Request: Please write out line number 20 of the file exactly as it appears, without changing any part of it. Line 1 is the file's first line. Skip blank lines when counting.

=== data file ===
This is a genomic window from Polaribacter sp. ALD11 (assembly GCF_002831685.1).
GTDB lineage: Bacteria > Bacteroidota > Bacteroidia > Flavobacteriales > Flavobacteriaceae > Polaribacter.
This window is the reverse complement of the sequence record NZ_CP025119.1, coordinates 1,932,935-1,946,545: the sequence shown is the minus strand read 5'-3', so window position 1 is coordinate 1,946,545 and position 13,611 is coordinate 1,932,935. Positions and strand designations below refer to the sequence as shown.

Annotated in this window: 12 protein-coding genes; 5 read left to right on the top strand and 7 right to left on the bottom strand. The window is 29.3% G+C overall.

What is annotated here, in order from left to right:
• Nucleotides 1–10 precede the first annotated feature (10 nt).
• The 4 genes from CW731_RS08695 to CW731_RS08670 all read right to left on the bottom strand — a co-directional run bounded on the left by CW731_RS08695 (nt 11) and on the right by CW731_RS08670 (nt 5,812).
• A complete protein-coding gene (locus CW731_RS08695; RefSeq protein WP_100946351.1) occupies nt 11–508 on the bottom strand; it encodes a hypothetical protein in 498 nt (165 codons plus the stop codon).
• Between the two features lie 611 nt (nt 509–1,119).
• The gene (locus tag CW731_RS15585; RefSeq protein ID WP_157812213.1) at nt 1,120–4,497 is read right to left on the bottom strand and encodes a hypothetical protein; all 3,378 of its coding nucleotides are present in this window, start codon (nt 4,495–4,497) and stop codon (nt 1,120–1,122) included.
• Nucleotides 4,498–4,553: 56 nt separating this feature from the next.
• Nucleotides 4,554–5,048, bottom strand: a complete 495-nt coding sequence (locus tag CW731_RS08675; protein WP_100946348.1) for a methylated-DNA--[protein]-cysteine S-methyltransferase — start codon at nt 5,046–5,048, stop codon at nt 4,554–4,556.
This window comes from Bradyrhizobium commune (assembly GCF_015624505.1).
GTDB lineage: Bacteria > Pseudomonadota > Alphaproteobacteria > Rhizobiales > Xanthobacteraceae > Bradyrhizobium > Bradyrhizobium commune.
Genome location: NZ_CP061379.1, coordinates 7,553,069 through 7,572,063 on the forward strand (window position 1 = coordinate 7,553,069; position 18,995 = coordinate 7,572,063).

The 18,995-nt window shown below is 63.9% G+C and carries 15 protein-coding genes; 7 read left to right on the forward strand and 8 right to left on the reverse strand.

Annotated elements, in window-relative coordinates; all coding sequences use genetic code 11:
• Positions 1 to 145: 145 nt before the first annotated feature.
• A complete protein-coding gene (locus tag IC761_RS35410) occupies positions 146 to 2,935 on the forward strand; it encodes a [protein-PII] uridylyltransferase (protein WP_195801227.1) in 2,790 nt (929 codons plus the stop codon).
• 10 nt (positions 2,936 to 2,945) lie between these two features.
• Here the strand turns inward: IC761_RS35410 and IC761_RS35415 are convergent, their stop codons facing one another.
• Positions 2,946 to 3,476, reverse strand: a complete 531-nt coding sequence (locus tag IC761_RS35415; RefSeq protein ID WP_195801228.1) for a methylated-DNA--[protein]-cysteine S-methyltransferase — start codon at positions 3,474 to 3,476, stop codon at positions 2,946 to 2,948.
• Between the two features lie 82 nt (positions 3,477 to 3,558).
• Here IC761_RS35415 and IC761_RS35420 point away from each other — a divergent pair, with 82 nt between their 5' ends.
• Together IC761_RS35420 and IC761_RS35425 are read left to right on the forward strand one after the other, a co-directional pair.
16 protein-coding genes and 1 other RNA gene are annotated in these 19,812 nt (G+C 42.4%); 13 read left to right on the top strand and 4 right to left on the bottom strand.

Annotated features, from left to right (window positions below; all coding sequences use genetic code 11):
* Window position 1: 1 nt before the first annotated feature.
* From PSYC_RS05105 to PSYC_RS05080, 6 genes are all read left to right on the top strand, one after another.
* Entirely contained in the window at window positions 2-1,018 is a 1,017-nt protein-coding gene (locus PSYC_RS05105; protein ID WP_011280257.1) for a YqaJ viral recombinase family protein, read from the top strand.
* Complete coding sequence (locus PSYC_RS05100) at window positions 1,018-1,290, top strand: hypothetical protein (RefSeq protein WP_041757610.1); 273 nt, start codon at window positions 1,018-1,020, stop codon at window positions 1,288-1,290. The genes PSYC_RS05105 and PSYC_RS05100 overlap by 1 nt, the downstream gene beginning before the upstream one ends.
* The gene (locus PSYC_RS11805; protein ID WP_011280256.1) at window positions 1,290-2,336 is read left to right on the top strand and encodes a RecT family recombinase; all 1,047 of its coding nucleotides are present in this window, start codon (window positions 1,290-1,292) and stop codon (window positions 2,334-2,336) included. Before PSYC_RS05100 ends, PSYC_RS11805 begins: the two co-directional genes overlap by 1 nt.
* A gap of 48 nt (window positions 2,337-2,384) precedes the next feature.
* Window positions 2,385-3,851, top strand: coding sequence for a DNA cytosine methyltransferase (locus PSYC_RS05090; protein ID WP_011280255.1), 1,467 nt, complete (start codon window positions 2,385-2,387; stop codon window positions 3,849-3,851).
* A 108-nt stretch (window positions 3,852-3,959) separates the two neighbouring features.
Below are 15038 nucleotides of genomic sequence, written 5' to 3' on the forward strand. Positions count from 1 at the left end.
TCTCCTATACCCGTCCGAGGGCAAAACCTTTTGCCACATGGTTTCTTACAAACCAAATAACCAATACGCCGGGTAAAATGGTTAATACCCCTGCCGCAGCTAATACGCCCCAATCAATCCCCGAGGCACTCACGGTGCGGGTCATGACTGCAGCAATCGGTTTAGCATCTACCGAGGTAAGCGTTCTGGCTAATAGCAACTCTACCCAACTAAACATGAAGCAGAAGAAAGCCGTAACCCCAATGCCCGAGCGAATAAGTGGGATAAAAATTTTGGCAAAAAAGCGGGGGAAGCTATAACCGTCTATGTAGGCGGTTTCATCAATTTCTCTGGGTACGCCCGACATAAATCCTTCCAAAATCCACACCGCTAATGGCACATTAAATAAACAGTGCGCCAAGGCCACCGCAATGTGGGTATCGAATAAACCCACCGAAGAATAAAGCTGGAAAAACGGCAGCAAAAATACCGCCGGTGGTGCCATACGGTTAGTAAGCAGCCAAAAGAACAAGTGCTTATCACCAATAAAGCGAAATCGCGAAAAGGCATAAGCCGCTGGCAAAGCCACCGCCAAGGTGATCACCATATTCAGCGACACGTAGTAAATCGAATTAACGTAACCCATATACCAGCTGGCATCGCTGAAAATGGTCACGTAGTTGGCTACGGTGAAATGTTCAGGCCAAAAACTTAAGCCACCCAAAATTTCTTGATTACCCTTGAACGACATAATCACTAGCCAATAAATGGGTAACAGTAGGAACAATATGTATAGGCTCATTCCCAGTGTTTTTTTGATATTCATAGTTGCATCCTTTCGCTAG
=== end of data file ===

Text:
• 10 nt (positions 2,936 to 2,945) lie between these two features.